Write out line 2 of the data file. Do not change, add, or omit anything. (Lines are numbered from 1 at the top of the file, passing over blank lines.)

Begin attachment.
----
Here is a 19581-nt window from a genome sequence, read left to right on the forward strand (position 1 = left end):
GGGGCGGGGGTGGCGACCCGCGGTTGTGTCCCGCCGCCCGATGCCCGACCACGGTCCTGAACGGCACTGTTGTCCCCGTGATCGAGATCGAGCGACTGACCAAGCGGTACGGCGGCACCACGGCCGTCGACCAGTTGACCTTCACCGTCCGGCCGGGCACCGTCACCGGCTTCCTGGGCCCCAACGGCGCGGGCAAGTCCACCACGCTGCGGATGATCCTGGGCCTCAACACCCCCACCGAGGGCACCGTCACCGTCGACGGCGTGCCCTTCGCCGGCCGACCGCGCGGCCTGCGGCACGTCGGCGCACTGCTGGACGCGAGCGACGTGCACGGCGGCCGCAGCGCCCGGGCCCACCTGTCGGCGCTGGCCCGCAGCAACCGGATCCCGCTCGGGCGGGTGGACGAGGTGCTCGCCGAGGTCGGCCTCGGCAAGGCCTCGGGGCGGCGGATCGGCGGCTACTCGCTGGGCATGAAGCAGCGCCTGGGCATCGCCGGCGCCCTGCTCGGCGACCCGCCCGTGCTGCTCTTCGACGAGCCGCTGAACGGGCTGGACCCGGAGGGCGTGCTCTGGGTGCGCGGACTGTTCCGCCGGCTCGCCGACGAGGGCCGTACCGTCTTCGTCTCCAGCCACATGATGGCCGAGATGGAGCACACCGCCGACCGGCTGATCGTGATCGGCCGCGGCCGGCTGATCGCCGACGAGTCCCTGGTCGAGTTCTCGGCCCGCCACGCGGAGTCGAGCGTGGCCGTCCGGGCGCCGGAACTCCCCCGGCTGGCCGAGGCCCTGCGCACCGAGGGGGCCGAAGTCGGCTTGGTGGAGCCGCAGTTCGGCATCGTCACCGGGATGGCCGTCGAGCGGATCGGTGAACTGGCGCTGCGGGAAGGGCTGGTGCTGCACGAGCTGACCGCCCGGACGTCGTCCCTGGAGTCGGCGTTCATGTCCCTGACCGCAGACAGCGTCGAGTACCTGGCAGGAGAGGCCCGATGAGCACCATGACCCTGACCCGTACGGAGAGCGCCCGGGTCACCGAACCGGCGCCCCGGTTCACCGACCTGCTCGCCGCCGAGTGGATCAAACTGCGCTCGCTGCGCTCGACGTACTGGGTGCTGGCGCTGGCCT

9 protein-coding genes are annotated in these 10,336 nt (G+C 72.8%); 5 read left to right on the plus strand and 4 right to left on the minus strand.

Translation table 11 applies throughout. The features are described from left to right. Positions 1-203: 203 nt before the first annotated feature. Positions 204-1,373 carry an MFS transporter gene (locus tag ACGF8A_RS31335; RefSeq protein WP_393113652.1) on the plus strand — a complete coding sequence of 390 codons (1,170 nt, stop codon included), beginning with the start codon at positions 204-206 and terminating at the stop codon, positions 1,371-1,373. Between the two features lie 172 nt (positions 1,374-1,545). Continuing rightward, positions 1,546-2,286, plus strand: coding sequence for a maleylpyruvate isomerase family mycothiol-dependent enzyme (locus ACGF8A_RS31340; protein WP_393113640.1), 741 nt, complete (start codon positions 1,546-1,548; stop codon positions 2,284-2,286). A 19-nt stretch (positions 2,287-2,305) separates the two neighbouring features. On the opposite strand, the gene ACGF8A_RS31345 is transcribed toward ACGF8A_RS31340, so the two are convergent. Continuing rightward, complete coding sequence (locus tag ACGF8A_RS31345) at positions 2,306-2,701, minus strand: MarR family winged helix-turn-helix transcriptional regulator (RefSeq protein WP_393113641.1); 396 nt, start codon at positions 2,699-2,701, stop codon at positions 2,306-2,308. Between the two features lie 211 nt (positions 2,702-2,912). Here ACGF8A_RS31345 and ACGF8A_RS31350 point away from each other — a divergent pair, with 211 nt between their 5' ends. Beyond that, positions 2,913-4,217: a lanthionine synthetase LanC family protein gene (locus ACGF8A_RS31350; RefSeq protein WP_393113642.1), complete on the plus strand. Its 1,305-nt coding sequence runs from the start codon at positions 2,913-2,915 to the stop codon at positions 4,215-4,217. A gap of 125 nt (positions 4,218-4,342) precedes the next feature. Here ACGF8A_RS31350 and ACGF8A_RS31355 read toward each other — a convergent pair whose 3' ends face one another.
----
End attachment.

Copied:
GGGGCGGGGGTGGCGACCCGCGGTTGTGTCCCGCCGCCCGATGCCCGACCACGGTCCTGAACGGCACTGTTGTCCCCGTGATCGAGATCGAGCGACTGACCAAGCGGTACGGCGGCACCACGGCCGTCGACCAGTTGACCTTCACCGTCCGGCCGGGCACCGTCACCGGCTTCCTGGGCCCCAACGGCGCGGGCAAGTCCACCACGCTGCGGATGATCCTGGGCCTCAACACCCCCACCGAGGGCACCGTCACCGTCGACGGCGTGCCCTTCGCCGGCCGACCGCGCGGCCTGCGGCACGTCGGCGCACTGCTGGACGCGAGCGACGTGCACGGCGGCCGCAGCGCCCGGGCCCACCTGTCGGCGCTGGCCCGCAGCAACCGGATCCCGCTCGGGCGGGTGGACGAGGTGCTCGCCGAGGTCGGCCTCGGCAAGGCCTCGGGGCGGCGGATCGGCGGCTACTCGCTGGGCATGAAGCAGCGCCTGGGCATCGCCGGCGCCCTGCTCGGCGACCCGCCCGTGCTGCTCTTCGACGAGCCGCTGAACGGGCTGGACCCGGAGGGCGTGCTCTGGGTGCGCGGACTGTTCCGCCGGCTCGCCGACGAGGGCCGTACCGTCTTCGTCTCCAGCCACATGATGGCCGAGATGGAGCACACCGCCGACCGGCTGATCGTGATCGGCCGCGGCCGGCTGATCGCCGACGAGTCCCTGGTCGAGTTCTCGGCCCGCCACGCGGAGTCGAGCGTGGCCGTCCGGGCGCCGGAACTCCCCCGGCTGGCCGAGGCCCTGCGCACCGAGGGGGCCGAAGTCGGCTTGGTGGAGCCGCAGTTCGGCATCGTCACCGGGATGGCCGTCGAGCGGATCGGTGAACTGGCGCTGCGGGAAGGGCTGGTGCTGCACGAGCTGACCGCCCGGACGTCGTCCCTGGAGTCGGCGTTCATGTCCCTGACCGCAGACAGCGTCGAGTACCTGGCAGGAGAGGCCCGATGAGCACCATGACCCTGACCCGTACGGAGAGCGCCCGGGTCACCGAACCGGCGCCCCGGTTCACCGACCTGCTCGCCGCCGAGTGGATCAAACTGCGCTCGCTGCGCTCGACGTACTGGGTGCTGGCGCTGGCCT